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"The Northwest is a challenge for mermaids. We have a very limited season."

Image: Andy Batt

Before Una the Mermaid was a mermaid, she was a pirate. But after years of deck-swabbing and grog-swilling reenactments at Renaissance fairs, she decided she’d had enough of that life—so, the story goes, she dove off the ship and into the sea. These days, she performs on the faerie festival circuit (which is a thing) and at lagoon parties (which are a thing) with her traveling “Fanta-Sea Cove” and stages spontaneous fountain raids around Portland. (When not mermaiding, Una works in education and restorative justice at a prison, and is pursuing a PhD in transformative psychology.) She’s also the organizer of the Portlandia Mermaid Parade, which celebrates its second year on July 29, with water nymphs conveyed along Gov. Tom McCall Waterfront Park in wheelchairs and wagons by their “mertenders” (also a thing!).

I was born in Hawaii, so I am a mermaid. I swam the oceans with fish. I grew up with Hawaiian legends of creation and ocean myths. Here, even though we have the coast, it’s not the same.

My husband and I had been pirate reenactors for some time. I honestly got tired of it. As an advocate for women, role-playing characters that are notoriously misogynistic and violent towards women—and then having that carry out [for real] in the reenactment community—was something I started to challenge. Becoming a mother, I realized there wasn’t a space for me to celebrate my feminine aspects and to honor my daughter. What did I want her to be around?

I went to a festival and saw a woman with a tail in a tiny hot tub. I was an adult, but I reverted to 5 years old and was like, “Oh my god, a real mermaid.” She was just wearing a simple shell top and a mermaid tail she had made, but there was this realism to it. The following year, I started in a kiddie pool attached to my husband’s pirate camp. My daughter and I made our first tails. It was amazing.

Mermaids socialize in pods, like whales. [My] pod in Portland—there’s easily 20 or 25 of us. There’s a particular demographic that tends to gravitate towards the mermaid archetype: usually survivors of trauma who identify with emotion and water, and are looking for a welcoming place that’s inclusive of body, age, race, and ethnicity. It’s really about tapping into your inner child and expressing magic.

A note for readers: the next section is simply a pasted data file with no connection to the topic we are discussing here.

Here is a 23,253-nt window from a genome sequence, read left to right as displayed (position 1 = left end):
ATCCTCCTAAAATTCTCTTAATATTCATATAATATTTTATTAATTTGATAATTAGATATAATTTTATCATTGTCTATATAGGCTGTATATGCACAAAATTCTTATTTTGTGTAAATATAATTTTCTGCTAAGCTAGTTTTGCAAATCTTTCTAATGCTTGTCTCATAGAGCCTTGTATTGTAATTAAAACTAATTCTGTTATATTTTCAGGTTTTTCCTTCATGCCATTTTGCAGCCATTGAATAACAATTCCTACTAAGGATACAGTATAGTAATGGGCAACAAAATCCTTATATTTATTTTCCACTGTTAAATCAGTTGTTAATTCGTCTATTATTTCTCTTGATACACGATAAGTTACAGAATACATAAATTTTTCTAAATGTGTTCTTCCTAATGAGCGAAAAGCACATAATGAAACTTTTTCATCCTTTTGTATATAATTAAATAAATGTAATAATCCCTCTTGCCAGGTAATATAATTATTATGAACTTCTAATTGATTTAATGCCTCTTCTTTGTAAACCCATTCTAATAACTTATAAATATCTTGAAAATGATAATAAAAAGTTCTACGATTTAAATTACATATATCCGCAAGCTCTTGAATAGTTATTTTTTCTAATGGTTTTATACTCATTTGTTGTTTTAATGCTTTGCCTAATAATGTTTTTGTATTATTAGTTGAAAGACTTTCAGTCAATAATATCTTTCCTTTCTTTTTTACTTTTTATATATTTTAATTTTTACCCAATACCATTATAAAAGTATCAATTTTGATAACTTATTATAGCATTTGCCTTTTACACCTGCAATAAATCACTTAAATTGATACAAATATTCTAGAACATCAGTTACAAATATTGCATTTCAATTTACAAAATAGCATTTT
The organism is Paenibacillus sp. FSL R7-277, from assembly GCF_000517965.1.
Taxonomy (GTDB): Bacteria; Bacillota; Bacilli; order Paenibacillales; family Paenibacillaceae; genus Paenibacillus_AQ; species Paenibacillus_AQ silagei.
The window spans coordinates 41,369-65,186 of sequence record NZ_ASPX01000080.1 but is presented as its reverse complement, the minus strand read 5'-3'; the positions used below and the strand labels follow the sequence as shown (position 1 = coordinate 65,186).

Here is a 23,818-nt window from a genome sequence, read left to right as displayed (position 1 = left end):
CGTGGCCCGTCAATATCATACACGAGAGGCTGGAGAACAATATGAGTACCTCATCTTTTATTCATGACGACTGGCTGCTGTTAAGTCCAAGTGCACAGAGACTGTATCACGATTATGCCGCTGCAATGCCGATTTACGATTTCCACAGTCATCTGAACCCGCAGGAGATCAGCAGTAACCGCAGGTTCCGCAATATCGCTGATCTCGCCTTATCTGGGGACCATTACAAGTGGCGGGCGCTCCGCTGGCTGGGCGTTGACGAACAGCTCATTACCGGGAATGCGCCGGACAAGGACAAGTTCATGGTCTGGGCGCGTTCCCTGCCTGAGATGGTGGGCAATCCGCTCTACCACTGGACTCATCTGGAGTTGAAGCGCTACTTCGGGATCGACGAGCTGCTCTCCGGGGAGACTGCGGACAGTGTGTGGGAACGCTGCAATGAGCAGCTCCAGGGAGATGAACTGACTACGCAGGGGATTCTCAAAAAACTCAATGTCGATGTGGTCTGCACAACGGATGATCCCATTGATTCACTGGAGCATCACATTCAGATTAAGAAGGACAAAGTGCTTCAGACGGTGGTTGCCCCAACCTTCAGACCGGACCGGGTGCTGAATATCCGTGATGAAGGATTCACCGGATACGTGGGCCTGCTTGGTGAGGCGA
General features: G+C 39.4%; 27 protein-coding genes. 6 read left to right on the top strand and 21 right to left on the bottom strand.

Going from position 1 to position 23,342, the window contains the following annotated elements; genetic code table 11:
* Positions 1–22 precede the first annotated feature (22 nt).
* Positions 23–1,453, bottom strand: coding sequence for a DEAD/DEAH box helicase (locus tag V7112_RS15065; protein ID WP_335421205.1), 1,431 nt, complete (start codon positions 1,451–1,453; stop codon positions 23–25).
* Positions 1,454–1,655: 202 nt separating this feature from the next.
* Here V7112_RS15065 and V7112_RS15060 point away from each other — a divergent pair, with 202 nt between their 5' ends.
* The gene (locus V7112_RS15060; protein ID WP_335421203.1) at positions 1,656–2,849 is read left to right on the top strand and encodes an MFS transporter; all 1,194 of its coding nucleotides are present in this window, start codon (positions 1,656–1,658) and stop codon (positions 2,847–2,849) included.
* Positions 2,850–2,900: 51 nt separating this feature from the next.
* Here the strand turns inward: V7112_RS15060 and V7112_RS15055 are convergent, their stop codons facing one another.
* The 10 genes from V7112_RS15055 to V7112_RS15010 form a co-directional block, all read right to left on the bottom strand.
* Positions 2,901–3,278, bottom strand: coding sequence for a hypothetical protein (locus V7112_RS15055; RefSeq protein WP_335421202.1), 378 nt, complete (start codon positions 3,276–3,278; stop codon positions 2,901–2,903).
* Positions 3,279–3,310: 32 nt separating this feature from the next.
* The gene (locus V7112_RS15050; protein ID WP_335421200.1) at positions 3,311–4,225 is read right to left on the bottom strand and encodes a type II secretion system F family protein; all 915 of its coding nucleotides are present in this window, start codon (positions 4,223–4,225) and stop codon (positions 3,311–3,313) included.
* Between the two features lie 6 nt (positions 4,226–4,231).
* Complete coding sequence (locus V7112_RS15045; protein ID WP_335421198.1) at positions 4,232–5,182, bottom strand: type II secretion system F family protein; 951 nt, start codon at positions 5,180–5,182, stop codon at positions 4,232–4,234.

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Image: Andy Batt

Sirens are also mermaids, but not family-friendly, kid-friendly mers. They’re more R-rated. The girlfriends of the pirates. Sometimes it’s a nickname we give to people who are not as embracing of the mermaid ideology of niceness and compassion and gentleness.

There’s actually quite an extensive support network for mermaids. A national database called the MerNetwork is designed for mermaids to connect and share events, but also has lots of tutorials on hair, makeup, and costuming.

The Northwest is a challenge for mermaids. We have a very limited season. We do fountain raids where we just show up and play with the kids and families. As mermaids, we always travel with gifts, so we [have] shells to pass out and stories to tell, songs to sing ... very Neverland-like.

I’m really into upcycling. For my first tail, I took two swim fins and stitched them together with fishing line.... It was a beautiful tail—holographic silver and very iridescent. I’m about 20 tails on from that now. I recently acquired a full silicone tail, which is oceangoing. They start at $600 and go up to $10,000. Mine was custom-made by artists in Florida. It takes about 25 minutes to get into, and I need help. It’s really difficult to be a mermaid without what we call a mertender. I rely very heavily on my husband, who is my lifelong mertender at this point. He’s a pirate, so he doesn’t mind so much.

Anybody can do this. Anyone can be a mermaid. You do not have to look like Ariel. It doesn’t matter. We have merfolk of all ages and body types and genders and sexual identities. It’s hard not to feel beautiful when you’re a mermaid.

Una the Mermaid from Portland Monthly Magazine on Vimeo.

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